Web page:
In the face of intense Ukrainian resistance, the Pentagon believes as much as 10 percent of Russian forces committed to Ukraine may have been knocked out of the war in just four weeks of fighting.
Ukraine's army command said it believes Russian troops now had enough ammunition, food and fuel to last just three days and there are reports of hundreds of Russian soldiers defecting.
For the first time, there are signs that Ukrainian forces are going on the offensive, retaking a town near Kyiv and attacking Russian forces in the south of the country.
In the southern city of Mykolaiv, one bulwark of the fierce fightback, residents said they were determined to stay and defend it despite incessant bombardment.
At the burial of soldier Igor Dundukov, 46, his brother Sergei wept as he kissed his sibling's swollen, blood-stained face.
"We supported his commitment to defending our homeland," Sergei told AFP. "This is our land. We live here. Where would we run to? We grew up here."
Amid the bloodshed, Moscow and Kyiv have begun holding peace negotiations remotely after in-person talks between delegations meeting on the border of Belarus and Ukraine made little progress.
Russia has said it wants "more substantial" discussion and Zelensky has said all issues would be on the table if Putin agreed to direct talks.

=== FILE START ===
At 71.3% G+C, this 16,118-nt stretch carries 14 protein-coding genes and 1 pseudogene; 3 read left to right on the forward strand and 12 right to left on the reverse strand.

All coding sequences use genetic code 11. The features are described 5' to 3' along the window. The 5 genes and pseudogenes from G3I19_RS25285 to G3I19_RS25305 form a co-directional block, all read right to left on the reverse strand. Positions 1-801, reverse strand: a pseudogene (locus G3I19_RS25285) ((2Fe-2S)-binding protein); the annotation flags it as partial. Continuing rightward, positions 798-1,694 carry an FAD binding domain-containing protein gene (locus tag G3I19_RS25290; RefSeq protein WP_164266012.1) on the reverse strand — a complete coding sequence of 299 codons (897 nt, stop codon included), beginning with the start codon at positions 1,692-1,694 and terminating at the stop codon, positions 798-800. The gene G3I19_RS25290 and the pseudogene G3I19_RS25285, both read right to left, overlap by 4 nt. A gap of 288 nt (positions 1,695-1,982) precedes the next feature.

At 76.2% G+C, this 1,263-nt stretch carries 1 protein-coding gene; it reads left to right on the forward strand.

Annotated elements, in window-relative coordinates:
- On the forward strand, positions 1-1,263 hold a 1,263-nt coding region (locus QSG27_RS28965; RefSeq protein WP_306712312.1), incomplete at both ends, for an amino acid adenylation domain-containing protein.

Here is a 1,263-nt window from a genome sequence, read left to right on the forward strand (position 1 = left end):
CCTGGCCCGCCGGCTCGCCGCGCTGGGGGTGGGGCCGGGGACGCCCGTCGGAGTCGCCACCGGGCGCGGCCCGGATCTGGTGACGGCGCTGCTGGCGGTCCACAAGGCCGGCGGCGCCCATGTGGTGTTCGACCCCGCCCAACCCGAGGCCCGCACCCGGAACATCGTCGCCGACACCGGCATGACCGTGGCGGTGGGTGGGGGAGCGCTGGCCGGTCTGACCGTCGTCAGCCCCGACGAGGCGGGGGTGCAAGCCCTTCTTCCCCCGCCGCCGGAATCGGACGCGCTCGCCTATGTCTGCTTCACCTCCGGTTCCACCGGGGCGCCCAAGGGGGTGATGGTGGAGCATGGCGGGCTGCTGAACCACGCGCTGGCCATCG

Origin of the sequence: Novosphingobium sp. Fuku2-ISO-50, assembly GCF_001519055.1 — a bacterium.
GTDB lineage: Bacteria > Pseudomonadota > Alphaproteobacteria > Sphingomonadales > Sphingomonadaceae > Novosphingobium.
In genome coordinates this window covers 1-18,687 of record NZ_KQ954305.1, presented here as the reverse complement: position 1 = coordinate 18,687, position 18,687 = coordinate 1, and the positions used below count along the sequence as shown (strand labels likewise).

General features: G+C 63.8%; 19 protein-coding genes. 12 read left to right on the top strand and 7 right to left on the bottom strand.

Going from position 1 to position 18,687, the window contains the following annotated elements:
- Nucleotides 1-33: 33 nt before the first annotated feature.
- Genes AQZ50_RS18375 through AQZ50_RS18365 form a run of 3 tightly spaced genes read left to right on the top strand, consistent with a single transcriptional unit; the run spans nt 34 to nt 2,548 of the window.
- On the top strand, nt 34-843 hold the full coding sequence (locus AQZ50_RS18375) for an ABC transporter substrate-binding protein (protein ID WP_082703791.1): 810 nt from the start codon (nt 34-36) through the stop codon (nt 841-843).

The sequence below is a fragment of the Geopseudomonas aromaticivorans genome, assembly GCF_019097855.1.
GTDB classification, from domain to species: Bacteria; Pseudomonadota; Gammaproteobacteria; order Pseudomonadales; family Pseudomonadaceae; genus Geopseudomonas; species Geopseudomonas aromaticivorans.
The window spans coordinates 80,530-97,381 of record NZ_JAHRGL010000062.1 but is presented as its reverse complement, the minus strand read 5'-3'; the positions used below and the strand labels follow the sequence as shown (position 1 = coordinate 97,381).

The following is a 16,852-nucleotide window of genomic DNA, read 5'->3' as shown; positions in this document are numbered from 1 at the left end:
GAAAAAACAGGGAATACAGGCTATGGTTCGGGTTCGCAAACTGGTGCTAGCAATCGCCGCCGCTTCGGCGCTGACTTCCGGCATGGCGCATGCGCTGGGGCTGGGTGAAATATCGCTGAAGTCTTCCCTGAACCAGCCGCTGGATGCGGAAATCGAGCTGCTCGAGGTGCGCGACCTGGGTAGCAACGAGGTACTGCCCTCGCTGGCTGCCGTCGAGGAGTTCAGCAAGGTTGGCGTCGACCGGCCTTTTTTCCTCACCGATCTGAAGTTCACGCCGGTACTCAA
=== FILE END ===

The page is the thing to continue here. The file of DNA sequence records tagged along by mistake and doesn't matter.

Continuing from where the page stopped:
Since Russia launched its invasion on February 24, at least 117 children have been killed in the war, Ukraine's federal prosecutor said.
Some 548 schools have been damaged and 72 destroyed.
Russia has pushed on with its assaults, in the face of unprecedented Western sanctions that have led international companies to pull out of the country.
More sanctions against Russia and tightening of existing measures will be announced Thursday when Biden meets European allies in Brussels.
In the capital Kyiv, a 35-hour curfew came into effect from Monday evening after Russian strikes laid waste to the Retroville shopping complex, killing at least eight people.
Russia claimed the mall was being used to store rocket systems and ammunition.
With businesses closed and residents told to stay home, Kyiv was a ghost town Tuesday, with air sirens and the distant sound of explosions regularly punching through the silence.
Maxim Kostetskyi, 29, a lawyer, said residents were using the "pause" imposed by the lockdown to regroup.
WATCH | Russia-Ukraine conflict: Putin plans to attend G20 Summit